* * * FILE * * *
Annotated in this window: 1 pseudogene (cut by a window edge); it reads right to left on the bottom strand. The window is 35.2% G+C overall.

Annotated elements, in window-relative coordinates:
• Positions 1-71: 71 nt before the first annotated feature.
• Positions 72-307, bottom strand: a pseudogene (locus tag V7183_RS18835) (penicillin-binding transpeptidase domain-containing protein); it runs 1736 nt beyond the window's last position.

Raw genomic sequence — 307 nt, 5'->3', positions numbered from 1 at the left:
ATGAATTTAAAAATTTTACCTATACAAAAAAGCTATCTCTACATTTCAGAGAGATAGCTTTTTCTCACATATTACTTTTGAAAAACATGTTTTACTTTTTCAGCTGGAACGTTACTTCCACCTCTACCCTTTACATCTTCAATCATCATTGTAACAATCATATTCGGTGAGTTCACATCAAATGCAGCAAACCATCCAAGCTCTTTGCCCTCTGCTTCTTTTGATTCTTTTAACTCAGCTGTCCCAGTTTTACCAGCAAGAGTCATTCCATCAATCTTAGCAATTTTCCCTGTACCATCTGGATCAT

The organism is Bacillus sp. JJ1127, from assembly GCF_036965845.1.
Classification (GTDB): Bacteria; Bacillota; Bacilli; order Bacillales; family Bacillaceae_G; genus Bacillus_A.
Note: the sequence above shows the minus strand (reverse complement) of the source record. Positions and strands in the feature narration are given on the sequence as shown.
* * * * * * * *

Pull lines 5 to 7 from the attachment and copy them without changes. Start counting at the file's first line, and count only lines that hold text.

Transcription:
Raw genomic sequence — 307 nt, 5'->3', positions numbered from 1 at the left:
ATGAATTTAAAAATTTTACCTATACAAAAAAGCTATCTCTACATTTCAGAGAGATAGCTTTTTCTCACATATTACTTTTGAAAAACATGTTTTACTTTTTCAGCTGGAACGTTACTTCCACCTCTACCCTTTACATCTTCAATCATCATTGTAACAATCATATTCGGTGAGTTCACATCAAATGCAGCAAACCATCCAAGCTCTTTGCCCTCTGCTTCTTTTGATTCTTTTAACTCAGCTGTCCCAGTTTTACCAGCAAGAGTCATTCCATCAATCTTAGCAATTTTCCCTGTACCATCTGGATCAT

The organism is Bacillus sp. JJ1127, from assembly GCF_036965845.1.